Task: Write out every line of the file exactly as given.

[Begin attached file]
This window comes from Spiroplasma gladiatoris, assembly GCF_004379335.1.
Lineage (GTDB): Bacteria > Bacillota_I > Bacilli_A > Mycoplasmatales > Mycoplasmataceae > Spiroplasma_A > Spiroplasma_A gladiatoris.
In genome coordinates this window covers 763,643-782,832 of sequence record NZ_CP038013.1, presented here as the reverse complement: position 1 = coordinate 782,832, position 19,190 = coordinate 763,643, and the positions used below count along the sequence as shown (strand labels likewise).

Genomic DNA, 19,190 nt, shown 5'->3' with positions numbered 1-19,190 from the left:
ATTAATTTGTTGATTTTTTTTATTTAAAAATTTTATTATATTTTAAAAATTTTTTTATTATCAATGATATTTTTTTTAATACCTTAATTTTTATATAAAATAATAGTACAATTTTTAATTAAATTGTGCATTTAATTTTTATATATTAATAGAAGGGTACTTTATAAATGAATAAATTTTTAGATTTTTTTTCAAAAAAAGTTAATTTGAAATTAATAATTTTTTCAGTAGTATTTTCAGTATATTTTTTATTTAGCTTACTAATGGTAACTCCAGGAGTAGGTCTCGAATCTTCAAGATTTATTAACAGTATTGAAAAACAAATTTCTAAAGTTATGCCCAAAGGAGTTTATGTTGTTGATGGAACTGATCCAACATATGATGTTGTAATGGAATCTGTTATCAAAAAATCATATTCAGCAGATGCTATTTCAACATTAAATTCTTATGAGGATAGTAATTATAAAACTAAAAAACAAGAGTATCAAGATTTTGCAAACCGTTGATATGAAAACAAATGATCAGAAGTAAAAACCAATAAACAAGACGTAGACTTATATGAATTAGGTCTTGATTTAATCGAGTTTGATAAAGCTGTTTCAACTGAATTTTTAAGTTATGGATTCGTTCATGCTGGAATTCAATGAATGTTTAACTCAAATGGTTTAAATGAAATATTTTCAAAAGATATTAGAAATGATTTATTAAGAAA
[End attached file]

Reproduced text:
This window comes from Spiroplasma gladiatoris, assembly GCF_004379335.1.
Lineage (GTDB): Bacteria > Bacillota_I > Bacilli_A > Mycoplasmatales > Mycoplasmataceae > Spiroplasma_A > Spiroplasma_A gladiatoris.
In genome coordinates this window covers 763,643-782,832 of sequence record NZ_CP038013.1, presented here as the reverse complement: position 1 = coordinate 782,832, position 19,190 = coordinate 763,643, and the positions used below count along the sequence as shown (strand labels likewise).

Genomic DNA, 19,190 nt, shown 5'->3' with positions numbered 1-19,190 from the left:
ATTAATTTGTTGATTTTTTTTATTTAAAAATTTTATTATATTTTAAAAATTTTTTTATTATCAATGATATTTTTTTTAATACCTTAATTTTTATATAAAATAATAGTACAATTTTTAATTAAATTGTGCATTTAATTTTTATATATTAATAGAAGGGTACTTTATAAATGAATAAATTTTTAGATTTTTTTTCAAAAAAAGTTAATTTGAAATTAATAATTTTTTCAGTAGTATTTTCAGTATATTTTTTATTTAGCTTACTAATGGTAACTCCAGGAGTAGGTCTCGAATCTTCAAGATTTATTAACAGTATTGAAAAACAAATTTCTAAAGTTATGCCCAAAGGAGTTTATGTTGTTGATGGAACTGATCCAACATATGATGTTGTAATGGAATCTGTTATCAAAAAATCATATTCAGCAGATGCTATTTCAACATTAAATTCTTATGAGGATAGTAATTATAAAACTAAAAAACAAGAGTATCAAGATTTTGCAAACCGTTGATATGAAAACAAATGATCAGAAGTAAAAACCAATAAACAAGACGTAGACTTATATGAATTAGGTCTTGATTTAATCGAGTTTGATAAAGCTGTTTCAACTGAATTTTTAAGTTATGGATTCGTTCATGCTGGAATTCAATGAATGTTTAACTCAAATGGTTTAAATGAAATATTTTCAAAAGATATTAGAAATGATTTATTAAGAAA